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Dropwizard Authentication

The dropwizard-auth client provides authentication using either HTTP Basic Authentication or OAuth2 bearer tokens.

Authenticators

An authenticator is a strategy class which, given a set of client-provided credentials, possibly returns a principal (i.e., the person or entity on behalf of whom your service will do something).

Authenticators implement the Authenticator<C, P> interface, which has a single method:

public class SimpleAuthenticator implements Authenticator<BasicCredentials, User> {
    @Override
    public Optional<User> authenticate(BasicCredentials credentials) throws AuthenticationException {
        if ("secret".equals(credentials.getPassword())) {
            return Optional.of(new User(credentials.getUsername()));
        }
        return Optional.absent();
    }
}

This authenticator takes basic auth credentials and if the client-provided password is secret, authenticates the client as a User with the client-provided username.

If the password doesn’t match, an absent Optional is returned instead, indicating that the credentials are invalid.

Warning

It’s important for authentication services to not provide too much information in their errors. The fact that a username or email has an account may be meaningful to an attacker, so the Authenticator interface doesn’t allow you to distinguish between a bad username and a bad password. You should only throw an AuthenticationException if the authenticator is unable to check the credentials (e.g., your database is down).

Caching

Because the backing data stores for authenticators may not handle high throughput (an RDBMS or LDAP server, for example), Dropwizard provides a decorator class which provides caching:

CachingAuthenticator.wrap(ldapAuthenticator,
                          config.getAuthenticationCachePolicy());

Dropwizard can parse Guava’s CacheBuilderSpec from the configuration policy, allowing your configuration file to look like this:

authenticationCachePolicy: maximumSize=10000, expireAfterAccess=10m

This caches up to 10,000 principals with an LRU policy, evicting stale entries after 10 minutes.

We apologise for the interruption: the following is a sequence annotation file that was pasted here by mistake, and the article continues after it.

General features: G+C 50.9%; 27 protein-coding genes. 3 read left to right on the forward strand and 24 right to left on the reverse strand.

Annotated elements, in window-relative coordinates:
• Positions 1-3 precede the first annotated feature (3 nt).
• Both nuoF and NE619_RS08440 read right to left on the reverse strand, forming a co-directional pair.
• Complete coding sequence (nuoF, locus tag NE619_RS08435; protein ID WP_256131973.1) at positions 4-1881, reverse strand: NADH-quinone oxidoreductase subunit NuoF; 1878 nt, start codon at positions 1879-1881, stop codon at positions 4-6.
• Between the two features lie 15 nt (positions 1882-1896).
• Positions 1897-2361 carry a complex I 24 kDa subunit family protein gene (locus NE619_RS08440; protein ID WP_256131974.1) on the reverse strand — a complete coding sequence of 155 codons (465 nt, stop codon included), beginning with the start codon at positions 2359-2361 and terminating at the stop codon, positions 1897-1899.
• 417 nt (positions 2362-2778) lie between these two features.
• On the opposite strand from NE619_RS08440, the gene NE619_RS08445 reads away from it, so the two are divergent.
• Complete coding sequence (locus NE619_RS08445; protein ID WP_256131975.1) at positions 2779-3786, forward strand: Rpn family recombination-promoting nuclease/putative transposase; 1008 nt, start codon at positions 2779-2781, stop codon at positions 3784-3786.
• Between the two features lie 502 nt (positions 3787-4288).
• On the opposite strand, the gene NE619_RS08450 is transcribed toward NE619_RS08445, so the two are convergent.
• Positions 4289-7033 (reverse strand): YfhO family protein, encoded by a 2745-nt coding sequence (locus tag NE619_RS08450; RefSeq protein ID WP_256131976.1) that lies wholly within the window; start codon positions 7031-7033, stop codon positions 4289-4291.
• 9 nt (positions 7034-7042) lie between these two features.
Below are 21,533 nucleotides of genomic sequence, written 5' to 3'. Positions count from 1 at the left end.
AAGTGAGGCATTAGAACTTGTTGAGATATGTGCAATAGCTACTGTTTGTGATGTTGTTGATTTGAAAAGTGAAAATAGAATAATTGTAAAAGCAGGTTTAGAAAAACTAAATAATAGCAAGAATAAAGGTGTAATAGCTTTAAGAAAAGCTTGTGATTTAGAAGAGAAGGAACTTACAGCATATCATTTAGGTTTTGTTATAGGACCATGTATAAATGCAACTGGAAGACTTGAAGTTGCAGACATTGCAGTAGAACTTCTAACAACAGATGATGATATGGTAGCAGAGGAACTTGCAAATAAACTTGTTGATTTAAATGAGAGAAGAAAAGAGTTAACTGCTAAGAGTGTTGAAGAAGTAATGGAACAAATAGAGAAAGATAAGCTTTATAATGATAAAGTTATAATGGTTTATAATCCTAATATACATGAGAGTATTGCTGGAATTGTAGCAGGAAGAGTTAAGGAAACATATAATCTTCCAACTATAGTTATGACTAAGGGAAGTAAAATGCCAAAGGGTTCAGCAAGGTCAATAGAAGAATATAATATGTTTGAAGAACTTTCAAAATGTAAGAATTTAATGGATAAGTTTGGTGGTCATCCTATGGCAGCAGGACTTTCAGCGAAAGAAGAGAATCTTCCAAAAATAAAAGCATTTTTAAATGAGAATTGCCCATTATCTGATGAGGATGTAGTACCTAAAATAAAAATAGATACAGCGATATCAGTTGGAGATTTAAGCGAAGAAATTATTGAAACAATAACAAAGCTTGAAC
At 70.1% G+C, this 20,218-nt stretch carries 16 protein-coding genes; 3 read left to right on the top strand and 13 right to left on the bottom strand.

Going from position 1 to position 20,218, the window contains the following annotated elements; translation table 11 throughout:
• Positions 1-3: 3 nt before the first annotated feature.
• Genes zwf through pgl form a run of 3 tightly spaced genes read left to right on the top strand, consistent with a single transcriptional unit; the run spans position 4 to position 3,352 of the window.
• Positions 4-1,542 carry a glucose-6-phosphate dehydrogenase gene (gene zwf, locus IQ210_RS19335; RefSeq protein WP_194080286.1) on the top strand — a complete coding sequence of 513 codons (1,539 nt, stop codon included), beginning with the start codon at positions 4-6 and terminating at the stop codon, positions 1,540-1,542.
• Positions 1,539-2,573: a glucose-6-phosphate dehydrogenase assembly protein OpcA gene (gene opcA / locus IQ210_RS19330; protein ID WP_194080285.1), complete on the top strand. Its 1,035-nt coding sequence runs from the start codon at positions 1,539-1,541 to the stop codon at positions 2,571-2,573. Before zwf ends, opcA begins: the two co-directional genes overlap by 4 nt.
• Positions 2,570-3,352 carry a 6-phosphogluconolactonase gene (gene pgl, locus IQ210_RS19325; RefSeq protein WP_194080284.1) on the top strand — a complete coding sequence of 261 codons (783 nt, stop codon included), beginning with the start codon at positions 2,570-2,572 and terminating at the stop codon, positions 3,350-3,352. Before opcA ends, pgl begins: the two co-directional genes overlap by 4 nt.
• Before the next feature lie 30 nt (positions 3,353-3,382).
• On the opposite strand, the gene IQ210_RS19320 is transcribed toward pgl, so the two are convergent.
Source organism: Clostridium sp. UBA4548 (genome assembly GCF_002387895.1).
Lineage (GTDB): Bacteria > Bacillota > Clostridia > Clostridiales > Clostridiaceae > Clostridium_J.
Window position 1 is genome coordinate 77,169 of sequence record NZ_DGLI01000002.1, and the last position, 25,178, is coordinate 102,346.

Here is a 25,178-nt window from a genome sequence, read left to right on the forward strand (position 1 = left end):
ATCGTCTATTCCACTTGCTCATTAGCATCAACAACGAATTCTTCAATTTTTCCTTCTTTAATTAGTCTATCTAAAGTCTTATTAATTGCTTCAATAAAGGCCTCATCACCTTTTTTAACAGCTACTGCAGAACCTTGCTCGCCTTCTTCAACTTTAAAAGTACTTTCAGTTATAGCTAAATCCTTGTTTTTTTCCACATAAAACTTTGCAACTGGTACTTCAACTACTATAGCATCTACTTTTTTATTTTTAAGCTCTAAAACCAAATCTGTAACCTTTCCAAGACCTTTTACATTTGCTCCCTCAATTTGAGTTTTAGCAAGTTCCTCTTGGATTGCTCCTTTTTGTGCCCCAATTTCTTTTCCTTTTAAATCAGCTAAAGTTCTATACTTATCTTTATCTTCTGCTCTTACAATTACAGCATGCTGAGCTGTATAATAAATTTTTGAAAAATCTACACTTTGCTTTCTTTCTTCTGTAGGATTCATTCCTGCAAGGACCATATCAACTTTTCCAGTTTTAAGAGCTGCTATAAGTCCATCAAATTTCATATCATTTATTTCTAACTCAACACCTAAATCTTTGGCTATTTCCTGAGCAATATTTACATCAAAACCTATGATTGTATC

Basic Authentication

The BasicAuthProvider enables HTTP Basic authentication, and requires an authenticator which takes instances of BasicCredentials:

@Override
public void run(ExampleConfiguration configuration,
                Environment environment) {
    environment.addProvider(new BasicAuthProvider<User>(new ExampleAuthenticator(),
                                                        "SUPER SECRET STUFF"));
}

OAuth2

The OAuthProvider enables OAuth2 bearer-token authentication, and requires an authenticator which takes an instance of String.

Note

Because OAuth2 is not finalized, this implementation may change in the future. The expectation is that tokens are passed in via the Authorization header using the Bearer scheme.

@Override
public void run(ExampleConfiguration configuration,
                Environment environment) {
    environment.addProvider(new OAuthProvider<User>(new ExampleAuthenticator(),
                                                    "SUPER SECRET STUFF"));
}

Protecting Resources

To protect a resource, simply include an @Auth-annotated principal as one of your resource method parameters:

@GET
public SecretPlan getSecretPlan(@Auth User user) {
    return dao.findPlanForUser(user);
}

If there are no provided credentials for the request, or if the credentials are invalid, the provider will return a scheme-appropriate 401 Unauthorized response without calling your resource method.

If you have a resource which is optionally protected (e.g., you want to display a logged-in user’s name but not require login), set the required attribute of the annotation to false:

@GET
public HomepageView getHomepage(@Auth(required = false) User user) {
    return new HomepageView(Optional.fromNullable(user));
}

If there is no authenticated principal, null is used instead, and your resource method is still called.